The state of Florida is currently considering the use of genetically modified mosquitoes to thwart the transmission of diseases like Zika and dengue. The FDA now says these mutated mosquitoes are safe, taking Florida a significant step closer to an actual field trial. The federal agency said that a bioengineered mosquito developed by British biotech firm Oxitec poses "no significant impact" to human health or the environment. The next step is for the public to chime in and comment on Oxitec's proposal. That could take some time, but it looks like a field trial may actually happen. Should the plan be approved, the modified mosquitoes would be released en masse in an American neighbourhood of nearly 450 homes on a relatively isolated peninsula north of Key West.
For the past 15 years, Oxitec has been working to develop this "living insecticide". These self-limiting, or "autocidal", mosquitoes are engineered such that their offspring die before reaching adulthood. Modified males of Aedes aegypti -- the species responsible for transmitting diseases -- produce a protein that adversely affects cell development. When these mutated mosquitoes are released in large numbers, and the males mate with unmodified females, this fatal genetic trait gets passed down to the next generation. This causes a dramatic drop in mosquito populations, reducing the risk of mosquito-borne diseases in susceptible areas.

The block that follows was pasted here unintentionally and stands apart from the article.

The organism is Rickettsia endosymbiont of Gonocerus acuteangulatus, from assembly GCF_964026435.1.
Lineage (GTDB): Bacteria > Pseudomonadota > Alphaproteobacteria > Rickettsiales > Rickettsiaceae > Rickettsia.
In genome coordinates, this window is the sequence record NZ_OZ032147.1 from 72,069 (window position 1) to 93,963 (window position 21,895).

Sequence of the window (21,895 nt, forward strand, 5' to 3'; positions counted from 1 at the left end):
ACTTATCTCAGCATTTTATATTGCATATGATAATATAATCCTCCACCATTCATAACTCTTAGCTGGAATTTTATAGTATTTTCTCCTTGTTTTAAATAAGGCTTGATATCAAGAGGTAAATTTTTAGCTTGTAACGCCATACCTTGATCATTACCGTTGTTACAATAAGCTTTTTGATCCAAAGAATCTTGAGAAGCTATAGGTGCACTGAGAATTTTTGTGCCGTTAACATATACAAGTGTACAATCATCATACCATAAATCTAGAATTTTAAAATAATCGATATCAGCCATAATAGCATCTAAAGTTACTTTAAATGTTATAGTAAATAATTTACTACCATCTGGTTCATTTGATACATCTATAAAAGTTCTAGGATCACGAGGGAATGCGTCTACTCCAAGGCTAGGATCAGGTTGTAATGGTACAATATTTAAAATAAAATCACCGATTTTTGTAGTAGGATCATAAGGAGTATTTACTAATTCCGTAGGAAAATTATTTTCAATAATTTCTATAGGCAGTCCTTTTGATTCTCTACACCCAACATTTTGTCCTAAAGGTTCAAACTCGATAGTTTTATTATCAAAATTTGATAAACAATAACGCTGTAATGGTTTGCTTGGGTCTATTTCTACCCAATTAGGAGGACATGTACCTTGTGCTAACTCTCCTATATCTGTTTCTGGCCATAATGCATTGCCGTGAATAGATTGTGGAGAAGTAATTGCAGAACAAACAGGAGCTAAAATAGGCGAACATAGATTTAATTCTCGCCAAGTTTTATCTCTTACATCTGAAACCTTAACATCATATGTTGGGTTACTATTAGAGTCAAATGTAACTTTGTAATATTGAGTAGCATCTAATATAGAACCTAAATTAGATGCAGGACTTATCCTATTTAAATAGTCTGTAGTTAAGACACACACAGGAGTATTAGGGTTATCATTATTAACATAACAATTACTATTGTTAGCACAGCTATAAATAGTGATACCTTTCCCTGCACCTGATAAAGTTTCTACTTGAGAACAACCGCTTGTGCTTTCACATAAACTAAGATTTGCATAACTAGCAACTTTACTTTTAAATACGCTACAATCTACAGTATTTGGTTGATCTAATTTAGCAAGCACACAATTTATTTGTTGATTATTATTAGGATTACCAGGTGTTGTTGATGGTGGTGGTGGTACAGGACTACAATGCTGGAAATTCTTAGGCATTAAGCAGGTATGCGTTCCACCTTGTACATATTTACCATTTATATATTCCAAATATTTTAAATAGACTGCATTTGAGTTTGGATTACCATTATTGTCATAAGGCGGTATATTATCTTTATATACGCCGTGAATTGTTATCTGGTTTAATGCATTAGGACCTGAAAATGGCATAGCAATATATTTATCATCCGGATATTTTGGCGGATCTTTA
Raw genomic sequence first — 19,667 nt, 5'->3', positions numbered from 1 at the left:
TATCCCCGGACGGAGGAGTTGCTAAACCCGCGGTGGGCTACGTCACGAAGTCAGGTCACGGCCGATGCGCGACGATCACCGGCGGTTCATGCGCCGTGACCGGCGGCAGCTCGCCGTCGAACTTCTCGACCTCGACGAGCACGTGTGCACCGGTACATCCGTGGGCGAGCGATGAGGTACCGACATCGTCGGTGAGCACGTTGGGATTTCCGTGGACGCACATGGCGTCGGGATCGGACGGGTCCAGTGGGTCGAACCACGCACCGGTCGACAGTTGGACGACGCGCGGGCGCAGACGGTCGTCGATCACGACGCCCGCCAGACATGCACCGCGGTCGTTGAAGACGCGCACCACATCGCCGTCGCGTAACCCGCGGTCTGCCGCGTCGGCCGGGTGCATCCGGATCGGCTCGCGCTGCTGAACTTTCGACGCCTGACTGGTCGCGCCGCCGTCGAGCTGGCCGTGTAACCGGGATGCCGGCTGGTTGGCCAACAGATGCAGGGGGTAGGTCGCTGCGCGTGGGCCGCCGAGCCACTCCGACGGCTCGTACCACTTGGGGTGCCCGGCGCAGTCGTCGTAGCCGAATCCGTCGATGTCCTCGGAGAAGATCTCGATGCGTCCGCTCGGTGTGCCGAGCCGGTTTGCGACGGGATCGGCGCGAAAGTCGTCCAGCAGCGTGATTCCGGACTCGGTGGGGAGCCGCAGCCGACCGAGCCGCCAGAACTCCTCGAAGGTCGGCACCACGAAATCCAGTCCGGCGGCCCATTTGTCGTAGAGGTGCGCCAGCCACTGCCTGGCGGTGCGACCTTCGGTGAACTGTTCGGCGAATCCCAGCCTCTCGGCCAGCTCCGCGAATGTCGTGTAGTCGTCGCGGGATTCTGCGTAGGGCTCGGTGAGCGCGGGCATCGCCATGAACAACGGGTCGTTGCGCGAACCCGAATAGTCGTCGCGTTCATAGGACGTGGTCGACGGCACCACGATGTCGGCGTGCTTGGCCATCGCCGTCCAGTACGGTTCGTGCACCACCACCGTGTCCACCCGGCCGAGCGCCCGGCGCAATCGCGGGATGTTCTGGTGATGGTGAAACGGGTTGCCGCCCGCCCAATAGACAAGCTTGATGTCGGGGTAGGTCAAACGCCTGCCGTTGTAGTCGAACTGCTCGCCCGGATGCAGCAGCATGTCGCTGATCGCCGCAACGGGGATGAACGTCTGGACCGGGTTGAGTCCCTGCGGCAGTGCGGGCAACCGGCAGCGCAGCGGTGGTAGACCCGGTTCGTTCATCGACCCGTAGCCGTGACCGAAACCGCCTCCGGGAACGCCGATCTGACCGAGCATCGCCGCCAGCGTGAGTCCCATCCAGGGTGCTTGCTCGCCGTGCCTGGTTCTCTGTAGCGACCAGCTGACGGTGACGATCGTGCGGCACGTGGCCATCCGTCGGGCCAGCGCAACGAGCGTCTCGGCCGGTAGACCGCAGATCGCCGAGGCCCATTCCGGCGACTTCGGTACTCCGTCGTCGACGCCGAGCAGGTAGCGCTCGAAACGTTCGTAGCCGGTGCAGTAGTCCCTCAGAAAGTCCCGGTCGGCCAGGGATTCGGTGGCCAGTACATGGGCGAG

Oxitec has already released its GM mosquitoes into the wild. Trials in Brazil, Panama and the Cayman Islands have shown a 90 per cent reduction in Aedes aegypti populations, which is obviously significant. Experts are hopeful that the strategy will reduce incidences of mosquito-borne diseases such as Zika, dengue, yellow fever and chikungunya.
But not everyone is onboard. The Florida Keys Environmental Coalition wants the district to try a different strategy in which mosquitoes are infected with a bacteria that curbs their ability to transmit disease. This resident's group argues that Oxitec's plan is mostly marketing hype and not subject to sufficient federal oversight.
Top image: Aedes Aegypti mosquito larvae photographed at a laboratory of the Ministry of Health of El Salvador in San Salvador. Credit: Getty.